I previous wrote this article back in 2009 but wanted to republish it here and update it. It’s about my two volumes of teaching methods, Classical Guitar: A Method for Students & Teachers Volume 1 which is free and Volume 2. These books, contrary to popular selling methods, are not self-teaching methods and have almost no fingering included. They are designed as much for teachers as for students. In Vol II, key areas are presented, similar to the Carcassi Method book but modernized by including triads and common chord forms, Shearer-like scale patterns, solos from various time periods, and duets. Following this method area is a section devoted to rhythm (think Berklee/Leavitt style), a technique section, and a jazz oriented section focusing on shapes, patterns, and supplemental materials etc…
I don’t want to spend this time plugging my own stuff but there is a point about readings and fingerings I’d like to make. When I started using my own materials I switched my teaching method from goal based teaching to concept based teaching. With no fingerings to guide the students they had to remember the concepts of fingering associated with keys and scale forms, triad studies, and practical shapes. With no right-hand fingering included they had to rely on the right-hand concepts we’d practiced to guide them through the music – I always make them provide an answer for their choice in fingerings the next lesson. Of course they need to complete some basics in technique to get the concepts down.
If any of you have practised the Pumping Nylon by Scott Tennant cross-string exercises (he names them Right-hand Tarrega Studies) then you know that becoming comfortable with repeated i, m fingering can simplify life. Once a concept is in place, such as repeating i, m, learning where an extension requires the a finger is a simple lesson. When I look at books such as the Royal Conservatory Toronto Series, all I see is a contradiction between technique and practical repertoire execution. Students get overwhelmed by the amount of information on the page – right-hand fingering, left-hand fingering, dynamics, phrasing, articulation, position marks etc – and they learn a very non-musical visual association with the work. They no longer see scale passages but just see fingerings.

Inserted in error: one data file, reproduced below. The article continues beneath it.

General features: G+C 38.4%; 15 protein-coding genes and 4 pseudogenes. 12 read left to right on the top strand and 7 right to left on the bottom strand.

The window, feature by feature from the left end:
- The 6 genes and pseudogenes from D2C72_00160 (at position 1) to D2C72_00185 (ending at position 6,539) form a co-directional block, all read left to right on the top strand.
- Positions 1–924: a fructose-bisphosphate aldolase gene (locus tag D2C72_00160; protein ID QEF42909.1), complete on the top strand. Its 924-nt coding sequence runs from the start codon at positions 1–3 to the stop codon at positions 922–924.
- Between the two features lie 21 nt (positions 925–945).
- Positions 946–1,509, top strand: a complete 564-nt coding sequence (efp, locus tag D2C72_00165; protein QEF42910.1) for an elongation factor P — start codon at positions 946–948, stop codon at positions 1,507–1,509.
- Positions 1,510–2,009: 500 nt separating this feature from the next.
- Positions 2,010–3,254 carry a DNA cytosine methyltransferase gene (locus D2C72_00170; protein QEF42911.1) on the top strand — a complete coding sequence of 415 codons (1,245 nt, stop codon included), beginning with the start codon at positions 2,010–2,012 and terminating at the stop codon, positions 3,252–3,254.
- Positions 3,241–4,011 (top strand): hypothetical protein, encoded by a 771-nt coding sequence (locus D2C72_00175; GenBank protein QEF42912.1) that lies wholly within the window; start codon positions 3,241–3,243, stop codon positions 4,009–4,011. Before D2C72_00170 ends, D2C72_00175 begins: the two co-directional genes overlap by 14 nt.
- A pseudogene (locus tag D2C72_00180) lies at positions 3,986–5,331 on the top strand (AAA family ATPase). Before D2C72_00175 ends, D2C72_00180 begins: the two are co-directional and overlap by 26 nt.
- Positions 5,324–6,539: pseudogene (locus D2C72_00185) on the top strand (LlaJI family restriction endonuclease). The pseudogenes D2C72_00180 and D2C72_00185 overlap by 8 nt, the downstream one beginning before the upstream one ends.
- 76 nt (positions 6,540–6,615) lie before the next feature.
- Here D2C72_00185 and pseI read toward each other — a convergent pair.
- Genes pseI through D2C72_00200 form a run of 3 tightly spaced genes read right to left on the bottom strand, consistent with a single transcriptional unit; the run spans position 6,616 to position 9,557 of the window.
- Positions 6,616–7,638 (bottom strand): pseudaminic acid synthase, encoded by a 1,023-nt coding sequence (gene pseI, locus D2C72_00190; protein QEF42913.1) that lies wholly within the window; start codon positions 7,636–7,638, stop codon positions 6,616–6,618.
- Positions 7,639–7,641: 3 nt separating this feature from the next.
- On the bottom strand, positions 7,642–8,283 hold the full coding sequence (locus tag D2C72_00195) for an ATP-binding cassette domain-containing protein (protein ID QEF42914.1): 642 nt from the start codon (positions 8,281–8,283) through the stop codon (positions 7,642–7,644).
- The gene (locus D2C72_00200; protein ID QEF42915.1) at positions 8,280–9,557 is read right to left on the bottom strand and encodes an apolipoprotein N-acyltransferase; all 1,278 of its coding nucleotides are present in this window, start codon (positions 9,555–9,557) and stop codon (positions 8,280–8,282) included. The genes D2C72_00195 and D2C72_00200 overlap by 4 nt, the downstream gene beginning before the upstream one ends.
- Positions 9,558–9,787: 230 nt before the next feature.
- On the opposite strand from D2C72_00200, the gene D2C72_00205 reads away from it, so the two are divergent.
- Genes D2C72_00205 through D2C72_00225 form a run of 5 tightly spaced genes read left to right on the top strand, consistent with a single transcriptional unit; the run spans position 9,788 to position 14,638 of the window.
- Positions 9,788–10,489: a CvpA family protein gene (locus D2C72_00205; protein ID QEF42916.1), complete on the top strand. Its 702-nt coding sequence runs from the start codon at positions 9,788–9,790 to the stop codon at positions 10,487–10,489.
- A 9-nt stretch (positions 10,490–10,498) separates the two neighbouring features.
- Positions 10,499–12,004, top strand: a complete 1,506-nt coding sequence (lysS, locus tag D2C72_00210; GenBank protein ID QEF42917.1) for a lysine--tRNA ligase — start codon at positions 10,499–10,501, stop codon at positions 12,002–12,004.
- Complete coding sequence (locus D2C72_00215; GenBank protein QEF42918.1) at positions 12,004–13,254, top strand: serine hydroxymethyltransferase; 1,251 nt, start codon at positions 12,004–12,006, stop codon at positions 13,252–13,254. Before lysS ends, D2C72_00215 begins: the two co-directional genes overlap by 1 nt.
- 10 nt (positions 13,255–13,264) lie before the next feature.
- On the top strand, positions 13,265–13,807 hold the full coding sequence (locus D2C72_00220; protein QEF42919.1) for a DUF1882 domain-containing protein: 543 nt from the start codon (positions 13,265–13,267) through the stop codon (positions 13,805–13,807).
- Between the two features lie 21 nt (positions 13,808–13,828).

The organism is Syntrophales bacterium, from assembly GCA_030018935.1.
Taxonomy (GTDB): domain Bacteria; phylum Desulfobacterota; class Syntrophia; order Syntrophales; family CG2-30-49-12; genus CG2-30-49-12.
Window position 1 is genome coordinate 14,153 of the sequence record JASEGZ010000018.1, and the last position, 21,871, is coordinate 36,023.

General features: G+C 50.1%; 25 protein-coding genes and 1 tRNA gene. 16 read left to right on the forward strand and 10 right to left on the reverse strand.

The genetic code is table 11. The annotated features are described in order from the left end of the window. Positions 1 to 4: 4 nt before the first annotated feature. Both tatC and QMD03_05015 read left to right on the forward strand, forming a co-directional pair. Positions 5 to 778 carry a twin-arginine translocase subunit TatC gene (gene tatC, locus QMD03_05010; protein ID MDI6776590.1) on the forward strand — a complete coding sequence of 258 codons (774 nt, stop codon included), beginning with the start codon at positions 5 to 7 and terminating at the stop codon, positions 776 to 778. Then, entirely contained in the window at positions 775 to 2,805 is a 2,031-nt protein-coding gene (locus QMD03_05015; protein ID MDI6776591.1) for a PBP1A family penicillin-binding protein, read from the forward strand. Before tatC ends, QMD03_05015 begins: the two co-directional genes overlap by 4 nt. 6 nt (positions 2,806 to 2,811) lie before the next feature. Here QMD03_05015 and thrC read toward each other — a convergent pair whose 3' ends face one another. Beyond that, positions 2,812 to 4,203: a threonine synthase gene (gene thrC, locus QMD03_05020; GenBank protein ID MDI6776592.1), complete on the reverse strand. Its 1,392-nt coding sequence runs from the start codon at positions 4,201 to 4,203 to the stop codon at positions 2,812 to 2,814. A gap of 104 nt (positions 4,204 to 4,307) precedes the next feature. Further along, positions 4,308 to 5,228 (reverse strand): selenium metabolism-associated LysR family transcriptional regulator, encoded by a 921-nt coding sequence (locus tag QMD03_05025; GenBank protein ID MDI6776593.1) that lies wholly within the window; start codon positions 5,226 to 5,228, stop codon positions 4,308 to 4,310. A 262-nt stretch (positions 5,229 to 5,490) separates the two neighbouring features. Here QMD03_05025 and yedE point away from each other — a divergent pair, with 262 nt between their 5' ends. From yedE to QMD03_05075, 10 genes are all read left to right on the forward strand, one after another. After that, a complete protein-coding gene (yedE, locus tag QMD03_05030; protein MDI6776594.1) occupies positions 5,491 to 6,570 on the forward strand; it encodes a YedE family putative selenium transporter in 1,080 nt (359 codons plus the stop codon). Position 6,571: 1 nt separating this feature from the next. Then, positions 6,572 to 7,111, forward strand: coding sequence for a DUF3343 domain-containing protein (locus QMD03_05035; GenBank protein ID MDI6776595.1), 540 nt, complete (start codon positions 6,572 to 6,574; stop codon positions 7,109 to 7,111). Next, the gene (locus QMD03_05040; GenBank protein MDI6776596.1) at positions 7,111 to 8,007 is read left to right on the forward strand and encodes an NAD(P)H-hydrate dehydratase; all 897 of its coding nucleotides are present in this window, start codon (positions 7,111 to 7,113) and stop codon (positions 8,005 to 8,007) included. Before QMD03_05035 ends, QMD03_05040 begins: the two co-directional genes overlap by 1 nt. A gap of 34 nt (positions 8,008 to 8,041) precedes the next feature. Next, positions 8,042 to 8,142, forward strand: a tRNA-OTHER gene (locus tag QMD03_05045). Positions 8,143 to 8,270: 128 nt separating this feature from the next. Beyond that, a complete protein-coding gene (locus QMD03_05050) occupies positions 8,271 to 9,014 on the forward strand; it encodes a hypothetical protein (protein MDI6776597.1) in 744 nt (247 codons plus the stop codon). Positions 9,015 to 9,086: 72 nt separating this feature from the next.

Learning to recognize the common shapes in music is what students need: seeing the intervals, recognizing triads, noticing when the music is presenting a pattern. Once a student learns that F follows E by one fret they can learn to read every E to F on the all six strings. That is why fingering must be eliminated from method books. Notice I said method books, not repertoire. We play a difficult instrument and often in a difficult work a fingering, here and there, is welcomed.
When I first started teaching my studio was filled with a mix of classical players, steel-string players, and electric players. Using electric books such as the Berklee/Leavitt I noticed how much students were forced to read conceptually rather and locating individual notes. The first thing a student learns in those books is a full C major scale, just like that, bang, a whole scale across multiple strings. Amazingly, the students learns to read music based on their knowledge of the scale and not necessarily the individual notes they are playing. I’ve noticed that this method of learning promotes anticipation of upcoming notes as well as visualizing multiple notes as a concept rather than say, six individual notes. I like to make the comparison to learning to read English: When you first learn to read you spell it out “D-E-C-E-M-B-E-R” but eventually you just read the word “DECEMBER”. Similarity, a student should not be reading C-D-E-F-G but instead be seeing it all as a scale passage and executing the material.
What are your thoughts on reading music? Leave a comment below.